In the Journal of Allergy and Clinical Immunology (December 2008), new research study conclusions were reported regarding a promising treatment for kids (ages 6-12 years of age) who suffer from milk allergies.
Oral immunotherapy (I assume this is similar to the immunotherapy I receive, better known as "allergy shots" for seasonal allergies) was shown to increase the children's milk tolerance. Specifically, "...before treatment, nearly all of the children had symptoms after exposure to an average of 40 mg of milk. Following milk oral immunotherapy, the children had an allergic reaction only after exposure to an average of 5140 mg milk."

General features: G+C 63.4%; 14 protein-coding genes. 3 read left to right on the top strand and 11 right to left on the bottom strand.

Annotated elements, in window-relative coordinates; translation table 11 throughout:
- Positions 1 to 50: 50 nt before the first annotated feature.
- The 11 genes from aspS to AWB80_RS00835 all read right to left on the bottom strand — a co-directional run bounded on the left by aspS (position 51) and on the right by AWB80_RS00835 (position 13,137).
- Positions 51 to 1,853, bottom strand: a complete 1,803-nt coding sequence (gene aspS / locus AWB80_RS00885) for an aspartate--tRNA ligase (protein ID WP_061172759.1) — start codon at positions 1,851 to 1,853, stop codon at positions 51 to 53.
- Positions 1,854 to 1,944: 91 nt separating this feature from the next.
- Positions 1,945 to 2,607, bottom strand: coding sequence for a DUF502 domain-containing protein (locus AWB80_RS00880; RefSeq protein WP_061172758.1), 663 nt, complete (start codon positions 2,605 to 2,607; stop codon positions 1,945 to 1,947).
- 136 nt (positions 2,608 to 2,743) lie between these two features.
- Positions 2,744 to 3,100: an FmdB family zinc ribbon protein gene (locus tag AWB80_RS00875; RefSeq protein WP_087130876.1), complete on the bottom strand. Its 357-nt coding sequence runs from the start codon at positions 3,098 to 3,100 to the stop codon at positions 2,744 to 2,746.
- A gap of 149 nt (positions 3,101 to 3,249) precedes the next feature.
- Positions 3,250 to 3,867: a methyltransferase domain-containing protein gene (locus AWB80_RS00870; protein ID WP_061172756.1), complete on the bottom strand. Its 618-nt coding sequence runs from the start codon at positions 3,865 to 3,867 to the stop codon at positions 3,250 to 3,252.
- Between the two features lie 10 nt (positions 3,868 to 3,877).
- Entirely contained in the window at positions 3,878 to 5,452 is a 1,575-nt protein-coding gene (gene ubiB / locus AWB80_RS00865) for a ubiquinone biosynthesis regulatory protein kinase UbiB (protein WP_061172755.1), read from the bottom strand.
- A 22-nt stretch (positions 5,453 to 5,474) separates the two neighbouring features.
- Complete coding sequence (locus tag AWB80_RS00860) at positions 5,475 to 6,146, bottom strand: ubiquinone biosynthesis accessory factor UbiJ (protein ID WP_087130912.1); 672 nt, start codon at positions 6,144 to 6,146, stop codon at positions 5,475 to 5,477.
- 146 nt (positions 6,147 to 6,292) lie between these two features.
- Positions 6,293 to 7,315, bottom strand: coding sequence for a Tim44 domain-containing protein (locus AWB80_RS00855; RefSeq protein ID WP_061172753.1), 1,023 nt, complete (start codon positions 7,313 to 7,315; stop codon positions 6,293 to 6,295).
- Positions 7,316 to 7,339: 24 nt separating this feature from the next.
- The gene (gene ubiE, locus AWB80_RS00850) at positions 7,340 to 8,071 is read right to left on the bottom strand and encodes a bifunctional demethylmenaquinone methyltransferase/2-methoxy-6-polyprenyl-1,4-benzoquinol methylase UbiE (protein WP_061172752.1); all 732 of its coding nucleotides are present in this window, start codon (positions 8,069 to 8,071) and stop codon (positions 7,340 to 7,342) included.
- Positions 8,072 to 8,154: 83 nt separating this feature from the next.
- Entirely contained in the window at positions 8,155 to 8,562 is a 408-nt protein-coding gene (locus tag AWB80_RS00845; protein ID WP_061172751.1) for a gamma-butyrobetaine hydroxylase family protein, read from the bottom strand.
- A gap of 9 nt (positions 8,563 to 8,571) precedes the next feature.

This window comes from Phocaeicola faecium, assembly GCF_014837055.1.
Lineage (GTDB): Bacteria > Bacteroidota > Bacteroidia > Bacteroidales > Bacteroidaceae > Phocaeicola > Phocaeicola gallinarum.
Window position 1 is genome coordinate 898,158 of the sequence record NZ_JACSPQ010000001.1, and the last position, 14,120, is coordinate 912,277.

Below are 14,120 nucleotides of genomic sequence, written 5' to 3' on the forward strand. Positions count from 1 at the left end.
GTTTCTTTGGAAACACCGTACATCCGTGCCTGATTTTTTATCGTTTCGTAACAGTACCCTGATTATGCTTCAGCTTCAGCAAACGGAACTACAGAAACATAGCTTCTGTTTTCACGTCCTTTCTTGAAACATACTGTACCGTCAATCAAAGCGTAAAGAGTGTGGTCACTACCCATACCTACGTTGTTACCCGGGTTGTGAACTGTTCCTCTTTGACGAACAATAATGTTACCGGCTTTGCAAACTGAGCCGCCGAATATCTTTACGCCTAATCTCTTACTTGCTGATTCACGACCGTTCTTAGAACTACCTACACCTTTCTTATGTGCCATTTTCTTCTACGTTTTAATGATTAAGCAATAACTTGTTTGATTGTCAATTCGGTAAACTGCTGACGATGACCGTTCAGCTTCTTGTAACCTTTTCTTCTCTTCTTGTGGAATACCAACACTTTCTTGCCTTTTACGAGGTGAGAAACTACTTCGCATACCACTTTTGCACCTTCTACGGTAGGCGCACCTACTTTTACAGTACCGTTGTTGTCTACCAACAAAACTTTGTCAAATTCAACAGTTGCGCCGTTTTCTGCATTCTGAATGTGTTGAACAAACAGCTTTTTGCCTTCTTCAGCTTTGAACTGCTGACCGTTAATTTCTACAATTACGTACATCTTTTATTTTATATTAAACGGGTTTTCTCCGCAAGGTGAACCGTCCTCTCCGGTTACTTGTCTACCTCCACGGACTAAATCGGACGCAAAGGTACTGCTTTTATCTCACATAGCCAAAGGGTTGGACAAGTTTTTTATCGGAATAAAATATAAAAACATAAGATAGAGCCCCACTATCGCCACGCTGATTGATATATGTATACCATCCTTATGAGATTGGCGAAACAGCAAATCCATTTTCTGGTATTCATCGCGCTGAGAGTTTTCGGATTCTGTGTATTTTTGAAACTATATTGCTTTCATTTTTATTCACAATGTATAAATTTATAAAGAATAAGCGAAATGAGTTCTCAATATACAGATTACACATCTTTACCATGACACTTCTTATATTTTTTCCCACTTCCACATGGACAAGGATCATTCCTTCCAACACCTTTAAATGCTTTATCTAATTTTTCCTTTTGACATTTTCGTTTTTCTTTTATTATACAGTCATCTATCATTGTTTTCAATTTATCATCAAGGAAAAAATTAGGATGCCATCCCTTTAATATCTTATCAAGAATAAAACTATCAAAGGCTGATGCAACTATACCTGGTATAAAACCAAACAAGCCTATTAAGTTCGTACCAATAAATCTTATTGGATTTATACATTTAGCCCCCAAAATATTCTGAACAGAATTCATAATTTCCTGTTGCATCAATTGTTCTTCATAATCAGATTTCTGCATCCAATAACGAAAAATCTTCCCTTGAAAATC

"After milk immunotherapy, the lowest milk dose to cause a reaction was 1340 mg, 'which is still likely to be protective against the overwhelming majority of accidental exposures...'."
Researchers are unclear if the children will be "fully tolerant" or if they are still at risk for future reactions (after the conclusion of immunotherapy). My allergist explained to me, that I will always have an intolerance to seasonal allergies, that the immunotherapy works in decreasing the symptoms/reactions to allergies. So, hopefully the oral immunotherapy can help kids with food intolerances lower their risk of future reactions, or at least diminish the severity of reactions.
I think this is wonderful news, as I know many toddlers who are allergic to milk, eggs and peanuts; some of these allergic reactions are life threatening. Hopefully, there will be a treatment for food allergies, just like there is for seasonal allergies!
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